I think this newly-built organ is remarkable not only as an instrument that seems to justify a visit, but also as possibly one of the last major, newly-built organs for a protestant church in Europe, at least for the next few decades. Furthermore, in this concern as well as musically, it follows a road that was paced by, among other instruments, the large organ in Magdeburg cathedral, built by Schuke of Werder. Having had more than a word in the design of the organ, Barry Jordan is organist there, keeping up an ambitious music programme under often challenging circumstances.

 

(Oh those Tubas. They keep coming.)

 

Best wishes

Friedrich

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I'm pleasantly surprised how English sounds, especially tubas, are finding increasing interest in Germany. How well do these fit in with traditional German voicing?

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I'm pleasantly surprised how English sounds, especially tubas, are finding increasing interest in Germany. How well do these fit in with traditional German voicing?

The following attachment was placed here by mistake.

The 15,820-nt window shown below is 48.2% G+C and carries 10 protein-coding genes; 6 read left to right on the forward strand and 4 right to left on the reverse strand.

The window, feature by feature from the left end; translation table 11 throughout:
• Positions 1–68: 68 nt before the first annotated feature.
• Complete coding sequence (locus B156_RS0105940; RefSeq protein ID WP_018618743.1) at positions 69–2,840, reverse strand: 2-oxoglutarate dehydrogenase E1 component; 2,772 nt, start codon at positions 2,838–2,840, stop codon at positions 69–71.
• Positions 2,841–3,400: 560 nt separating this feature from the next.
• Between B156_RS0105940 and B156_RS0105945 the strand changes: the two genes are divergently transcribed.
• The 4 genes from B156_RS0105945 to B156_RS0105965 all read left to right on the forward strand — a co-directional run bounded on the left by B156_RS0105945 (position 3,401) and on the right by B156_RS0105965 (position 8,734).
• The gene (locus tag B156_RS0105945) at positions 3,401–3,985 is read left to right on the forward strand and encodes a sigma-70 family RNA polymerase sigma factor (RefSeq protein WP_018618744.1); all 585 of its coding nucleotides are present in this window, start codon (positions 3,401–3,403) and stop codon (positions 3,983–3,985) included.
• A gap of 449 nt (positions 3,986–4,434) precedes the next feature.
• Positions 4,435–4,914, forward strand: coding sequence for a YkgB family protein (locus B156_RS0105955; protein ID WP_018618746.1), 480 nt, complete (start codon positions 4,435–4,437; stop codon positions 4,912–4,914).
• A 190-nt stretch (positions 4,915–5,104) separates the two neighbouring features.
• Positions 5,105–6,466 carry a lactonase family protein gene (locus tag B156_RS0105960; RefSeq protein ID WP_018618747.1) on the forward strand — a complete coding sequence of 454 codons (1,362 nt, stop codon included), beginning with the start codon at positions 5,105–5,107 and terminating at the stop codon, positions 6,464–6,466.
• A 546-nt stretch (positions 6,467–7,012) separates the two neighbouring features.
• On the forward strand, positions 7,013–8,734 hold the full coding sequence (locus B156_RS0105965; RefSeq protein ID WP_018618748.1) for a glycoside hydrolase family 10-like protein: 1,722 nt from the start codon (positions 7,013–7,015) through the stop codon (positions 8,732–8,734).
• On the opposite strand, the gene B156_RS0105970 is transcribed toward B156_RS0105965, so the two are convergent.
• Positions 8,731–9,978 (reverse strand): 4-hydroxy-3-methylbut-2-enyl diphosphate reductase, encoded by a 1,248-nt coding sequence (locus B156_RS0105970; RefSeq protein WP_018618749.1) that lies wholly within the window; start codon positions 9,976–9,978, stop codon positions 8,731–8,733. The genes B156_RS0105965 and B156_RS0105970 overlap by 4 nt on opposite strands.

I’m not sure if it is about voicing – at least not in cathedrals or other spaces of that dimensions. I suspect it’s more about balances. The Trier organ should have enough flesh and bones to balance a Tuba, and in the little service excerpts I heard it sounded fine. On several occasions I have heard the Mander Tubas at Freiburg, and they made a splendid impression with the Rieger and Marcussen pipework from the sixties (having been reworked and refined by the brilliant Beat Grenacher of Goll, Lucerne). In both cases, I expect you would find the voicing on the German side – at least in what I think you might mean: lively and articulate rather than smooth.

 

In the acoustics of a concert venue, I think your question is all the more relevant, as there is no reverberation to even out differences in style. For the Eule in Duisburg, the voicers went to study organs of H, N & B and Harrison & Harrison, and I think they succeeded in bringing this type of voicing to their own organ.

 

Best wishes

Friedrich

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I've heard it said in several places that continental voicers were just itching to have a go at a big diapason or a proper tuba. From what I understand, no one judges the organ at Bath Abbey - Tuba and all - because it's foreign, but rather on how well it does the job of an English cathedral organ.